13 December 2016 (Desdemona Despair) – Here are Desdemona’s remarks at today’s climate activism meeting held concurrently with the 2016 AGU Fall Meeting in San Francisco:
When Mike invited me to this event back in June, what I would have said then was very different from what needs to be said today. Since the election, every day the situation has gotten progressively worse, and I've rewritten these words continuously. I was going to talk about technologies and policies that could forestall the worst effects of abrupt climate change, but it doesn't make sense to discuss solutions in a political environment that's antithetical to the discussion.
I've been thinking a lot about the famous quote from Pericles, the Athenian statesman and general, who observed 2500 years ago, "Just because you don't take an interest in politics doesn't mean politics won't take an interest in you."
Since November 8th, the focus now must be on resisting the rise of ultra-nationalist politics in the U.S. and abroad. Not just because white nationalism is morally odious, but because ultra-nationalists universally deny the science of climate change.
Reducing humanity's carbon footprint requires a reliable international framework for cooperation, like the Paris Agreement. But ultra-nationalists of all stripes won't participate in an international agreement to reduce carbon emissions. Philippines strongman Rodrigo Duterte and Donald Trump both have declared their intent to withdraw from the Paris accord. The reactionary parties in Britain, France, and Australia (UKIP, National Front, and One Nation) all deny climate science. There's a glimmer of hope in the recent defeat of Hofer's Freedom Party in Austria, but they got more than 46 percent of the vote, so they're not going away.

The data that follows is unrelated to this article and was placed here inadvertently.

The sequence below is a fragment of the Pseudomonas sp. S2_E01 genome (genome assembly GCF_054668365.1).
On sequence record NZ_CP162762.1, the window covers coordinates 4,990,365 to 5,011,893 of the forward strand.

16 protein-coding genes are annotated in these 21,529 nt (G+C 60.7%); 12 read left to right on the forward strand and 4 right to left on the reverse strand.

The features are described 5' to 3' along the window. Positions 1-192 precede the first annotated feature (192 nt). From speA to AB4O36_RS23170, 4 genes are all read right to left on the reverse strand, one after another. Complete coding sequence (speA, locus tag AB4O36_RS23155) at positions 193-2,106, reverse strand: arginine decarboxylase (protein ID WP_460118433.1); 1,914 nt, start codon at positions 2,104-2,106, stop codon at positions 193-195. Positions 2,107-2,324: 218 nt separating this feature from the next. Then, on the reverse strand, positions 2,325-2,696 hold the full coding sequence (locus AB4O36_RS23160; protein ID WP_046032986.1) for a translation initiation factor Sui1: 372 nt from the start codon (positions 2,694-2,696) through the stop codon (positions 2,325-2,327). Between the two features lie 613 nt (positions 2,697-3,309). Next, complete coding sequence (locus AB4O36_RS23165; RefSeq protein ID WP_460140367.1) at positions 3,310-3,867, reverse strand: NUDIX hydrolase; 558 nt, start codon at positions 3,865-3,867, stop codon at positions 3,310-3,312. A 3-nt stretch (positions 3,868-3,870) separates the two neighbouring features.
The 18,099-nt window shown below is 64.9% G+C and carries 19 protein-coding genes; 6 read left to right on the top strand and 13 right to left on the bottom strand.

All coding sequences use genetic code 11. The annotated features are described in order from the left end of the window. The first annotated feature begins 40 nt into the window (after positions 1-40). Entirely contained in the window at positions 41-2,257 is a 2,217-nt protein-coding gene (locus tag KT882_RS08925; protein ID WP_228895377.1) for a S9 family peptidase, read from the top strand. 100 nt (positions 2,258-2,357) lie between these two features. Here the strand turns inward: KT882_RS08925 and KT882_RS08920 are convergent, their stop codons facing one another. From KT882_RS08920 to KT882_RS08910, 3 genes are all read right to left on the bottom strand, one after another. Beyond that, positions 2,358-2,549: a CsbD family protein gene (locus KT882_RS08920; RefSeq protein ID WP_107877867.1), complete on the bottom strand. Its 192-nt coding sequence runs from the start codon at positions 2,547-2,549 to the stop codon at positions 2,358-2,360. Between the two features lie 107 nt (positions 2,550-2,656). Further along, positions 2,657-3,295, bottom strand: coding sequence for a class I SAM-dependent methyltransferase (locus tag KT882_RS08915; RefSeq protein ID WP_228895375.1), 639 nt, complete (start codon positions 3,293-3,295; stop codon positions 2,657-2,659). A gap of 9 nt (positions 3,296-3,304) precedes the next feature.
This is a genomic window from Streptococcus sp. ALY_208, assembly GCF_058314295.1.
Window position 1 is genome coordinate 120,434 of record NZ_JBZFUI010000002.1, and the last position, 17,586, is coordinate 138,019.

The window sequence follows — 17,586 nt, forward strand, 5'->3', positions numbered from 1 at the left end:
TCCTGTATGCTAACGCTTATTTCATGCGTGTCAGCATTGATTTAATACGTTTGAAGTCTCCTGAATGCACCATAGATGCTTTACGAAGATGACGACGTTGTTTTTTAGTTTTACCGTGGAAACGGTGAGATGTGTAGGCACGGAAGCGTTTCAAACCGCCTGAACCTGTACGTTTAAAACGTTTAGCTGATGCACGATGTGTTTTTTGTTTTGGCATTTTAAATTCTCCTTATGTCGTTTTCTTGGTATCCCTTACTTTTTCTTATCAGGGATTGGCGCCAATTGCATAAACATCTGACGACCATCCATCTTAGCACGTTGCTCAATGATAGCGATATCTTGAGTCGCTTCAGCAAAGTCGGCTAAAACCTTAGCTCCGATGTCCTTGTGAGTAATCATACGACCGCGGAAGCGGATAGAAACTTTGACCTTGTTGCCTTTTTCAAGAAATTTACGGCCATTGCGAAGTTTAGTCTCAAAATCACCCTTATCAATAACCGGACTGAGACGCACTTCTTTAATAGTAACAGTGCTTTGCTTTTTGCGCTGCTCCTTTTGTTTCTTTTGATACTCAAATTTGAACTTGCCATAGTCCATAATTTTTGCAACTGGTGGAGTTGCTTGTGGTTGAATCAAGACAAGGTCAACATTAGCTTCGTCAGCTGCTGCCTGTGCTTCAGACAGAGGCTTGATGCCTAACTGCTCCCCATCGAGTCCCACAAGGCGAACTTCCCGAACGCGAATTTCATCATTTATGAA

In the U.S., professional climate denialist Myron Ebell of CEI heads Trump’s EPA transition team. Bob Walker, a senior Trump adviser, says that Trump will eliminate NASA’s Earth science research. We've seen this happen already in Australia, where the Turnbull government has defunded climate science at CSIRO and approved the enormous Carmichael coal mine. Scott Pruitt, longtime enemy of the EPA, will head the EPA. And this morning it was confirmed that ExxonMobil CEO Rex Tillerson will be Secretary of State, and former Texas governor Rick Perry will be energy secretary. It would hard to select a cabinet that's more inimical to environmental and climate issues.
Now the game is to prevent the advanced democracies from falling to ultra-nationalism. I'm not happy to report that our priority for the foreseeable future must be political activism. I hate politics and would much rather be plotting Excel graphs with the latest environmental data. But in November, we saw neo-nazis throwing fascist salutes in the Ronald Reagan building in Washington D.C., so political activism must be our focus now.
Timothy Snyder, History Professor at Yale University, has given us 20 points to guide our resistance to autocracy. I picked two to highlight tonight.
- Defend an institution. Institutions can't defend themselves, and the Putin-Rex-Trump axis is coming for science, especially climate science and evolutionary biology. Trump's chief strategist Steve Bannon has signaled that he intends to take down The New York Times, the same way Gawker was taken down. Also, the past must be re-written to support reactionary mythologies, so History will be targeted. As Russian journalist Masha Gessen notes in her essay, "Rules for Survival" in an autocracy, institutions are fragile: "It took Putin a year to take over the Russian media and four years to dismantle its electoral system". So pick an institution and defend it. Subscribe to your favorite source of journalism with cash money. I subscribed to the Washington Post a few months ago, when I saw them leading the charge against Trump.
- Practice corporeal politics. Professor Snyder says power wants your body softening in your chair and your emotions dissipating on the screen. Get outside. Put your body in unfamiliar places with unfamiliar people. Make new friends and march in the streets with them. Events like this can be a model for future political participation.
In 2016, as Pericles warned, politics has taken an interest in us, and unfortunately, we need to take an interest in politics.